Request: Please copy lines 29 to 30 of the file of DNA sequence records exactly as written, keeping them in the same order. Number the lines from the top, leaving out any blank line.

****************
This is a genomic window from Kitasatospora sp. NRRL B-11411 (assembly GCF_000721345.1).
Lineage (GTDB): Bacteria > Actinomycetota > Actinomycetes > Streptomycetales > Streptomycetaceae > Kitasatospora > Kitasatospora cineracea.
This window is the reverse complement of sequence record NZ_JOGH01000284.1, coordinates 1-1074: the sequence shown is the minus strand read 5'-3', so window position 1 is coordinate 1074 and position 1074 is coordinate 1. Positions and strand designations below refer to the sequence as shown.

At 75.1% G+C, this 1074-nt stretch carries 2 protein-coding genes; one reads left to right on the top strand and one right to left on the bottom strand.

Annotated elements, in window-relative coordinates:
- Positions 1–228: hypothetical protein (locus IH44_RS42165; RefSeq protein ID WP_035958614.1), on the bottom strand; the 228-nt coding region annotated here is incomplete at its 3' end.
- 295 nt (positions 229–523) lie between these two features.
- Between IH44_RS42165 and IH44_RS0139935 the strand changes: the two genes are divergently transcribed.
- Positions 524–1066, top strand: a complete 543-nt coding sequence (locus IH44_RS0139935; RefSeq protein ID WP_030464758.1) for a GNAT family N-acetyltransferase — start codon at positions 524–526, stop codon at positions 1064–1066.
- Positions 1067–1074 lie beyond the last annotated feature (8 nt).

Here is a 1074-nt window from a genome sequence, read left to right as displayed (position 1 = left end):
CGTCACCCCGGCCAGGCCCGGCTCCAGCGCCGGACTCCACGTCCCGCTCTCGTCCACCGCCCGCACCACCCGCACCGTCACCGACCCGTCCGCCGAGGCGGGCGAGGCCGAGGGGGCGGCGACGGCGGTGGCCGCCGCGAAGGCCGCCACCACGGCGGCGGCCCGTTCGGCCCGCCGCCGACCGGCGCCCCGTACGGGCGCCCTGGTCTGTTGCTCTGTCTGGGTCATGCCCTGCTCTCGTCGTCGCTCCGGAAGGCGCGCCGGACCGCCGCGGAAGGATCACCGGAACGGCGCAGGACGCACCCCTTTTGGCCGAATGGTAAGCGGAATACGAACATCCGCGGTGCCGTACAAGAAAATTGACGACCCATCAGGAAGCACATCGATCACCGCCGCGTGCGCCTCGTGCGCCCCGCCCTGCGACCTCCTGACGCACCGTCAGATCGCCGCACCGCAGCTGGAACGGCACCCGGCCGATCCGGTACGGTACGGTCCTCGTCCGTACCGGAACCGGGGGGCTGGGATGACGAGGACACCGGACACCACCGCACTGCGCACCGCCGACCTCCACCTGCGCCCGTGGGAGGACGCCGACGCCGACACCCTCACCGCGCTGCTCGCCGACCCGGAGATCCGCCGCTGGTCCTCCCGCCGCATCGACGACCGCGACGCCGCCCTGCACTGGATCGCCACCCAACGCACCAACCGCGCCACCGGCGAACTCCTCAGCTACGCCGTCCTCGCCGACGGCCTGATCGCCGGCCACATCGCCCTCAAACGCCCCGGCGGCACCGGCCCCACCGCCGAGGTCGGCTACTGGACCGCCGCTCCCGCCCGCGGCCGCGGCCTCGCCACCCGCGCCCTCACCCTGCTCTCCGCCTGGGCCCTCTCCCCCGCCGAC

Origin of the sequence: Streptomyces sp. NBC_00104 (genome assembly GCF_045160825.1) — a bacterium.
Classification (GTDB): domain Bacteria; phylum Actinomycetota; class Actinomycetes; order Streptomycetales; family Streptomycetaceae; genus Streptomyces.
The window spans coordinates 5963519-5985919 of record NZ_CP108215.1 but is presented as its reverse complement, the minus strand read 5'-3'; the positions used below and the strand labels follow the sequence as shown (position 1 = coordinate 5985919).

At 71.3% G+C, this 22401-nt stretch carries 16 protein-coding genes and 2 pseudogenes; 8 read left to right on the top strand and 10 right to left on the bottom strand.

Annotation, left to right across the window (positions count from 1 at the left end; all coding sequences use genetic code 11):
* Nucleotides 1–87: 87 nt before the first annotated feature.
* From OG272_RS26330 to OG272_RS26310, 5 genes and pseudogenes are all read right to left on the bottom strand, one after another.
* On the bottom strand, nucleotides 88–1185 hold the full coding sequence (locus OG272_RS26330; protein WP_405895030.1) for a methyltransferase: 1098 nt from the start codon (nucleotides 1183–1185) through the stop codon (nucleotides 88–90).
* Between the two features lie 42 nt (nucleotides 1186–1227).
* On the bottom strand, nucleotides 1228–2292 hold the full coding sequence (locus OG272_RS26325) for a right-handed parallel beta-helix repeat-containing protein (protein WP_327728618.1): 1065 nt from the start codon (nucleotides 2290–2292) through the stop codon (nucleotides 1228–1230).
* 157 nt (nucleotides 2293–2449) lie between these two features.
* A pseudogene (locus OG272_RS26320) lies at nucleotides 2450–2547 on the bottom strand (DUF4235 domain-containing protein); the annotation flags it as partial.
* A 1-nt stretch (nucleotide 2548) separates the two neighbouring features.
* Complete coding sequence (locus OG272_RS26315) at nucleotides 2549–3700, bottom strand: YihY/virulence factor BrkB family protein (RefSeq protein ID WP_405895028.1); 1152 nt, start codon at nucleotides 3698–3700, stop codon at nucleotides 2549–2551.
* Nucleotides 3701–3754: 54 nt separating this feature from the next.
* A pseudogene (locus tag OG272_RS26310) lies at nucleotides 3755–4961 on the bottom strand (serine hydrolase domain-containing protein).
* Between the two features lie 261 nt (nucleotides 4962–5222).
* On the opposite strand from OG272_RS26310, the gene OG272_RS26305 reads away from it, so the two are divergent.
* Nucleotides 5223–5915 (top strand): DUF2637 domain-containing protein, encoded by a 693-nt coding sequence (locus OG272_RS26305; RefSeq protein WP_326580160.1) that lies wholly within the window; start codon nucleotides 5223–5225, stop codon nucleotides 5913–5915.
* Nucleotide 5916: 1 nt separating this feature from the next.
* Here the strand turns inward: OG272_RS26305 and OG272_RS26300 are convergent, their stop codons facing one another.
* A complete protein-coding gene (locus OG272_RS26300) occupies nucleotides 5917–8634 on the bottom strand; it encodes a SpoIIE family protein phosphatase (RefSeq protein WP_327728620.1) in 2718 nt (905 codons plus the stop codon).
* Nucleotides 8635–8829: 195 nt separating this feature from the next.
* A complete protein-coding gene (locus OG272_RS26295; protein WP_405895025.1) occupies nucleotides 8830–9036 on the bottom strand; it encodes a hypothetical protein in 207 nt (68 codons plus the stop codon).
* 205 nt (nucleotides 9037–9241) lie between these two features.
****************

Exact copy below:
* Between the two features lie 261 nt (nucleotides 4962–5222).
* On the opposite strand from OG272_RS26310, the gene OG272_RS26305 reads away from it, so the two are divergent.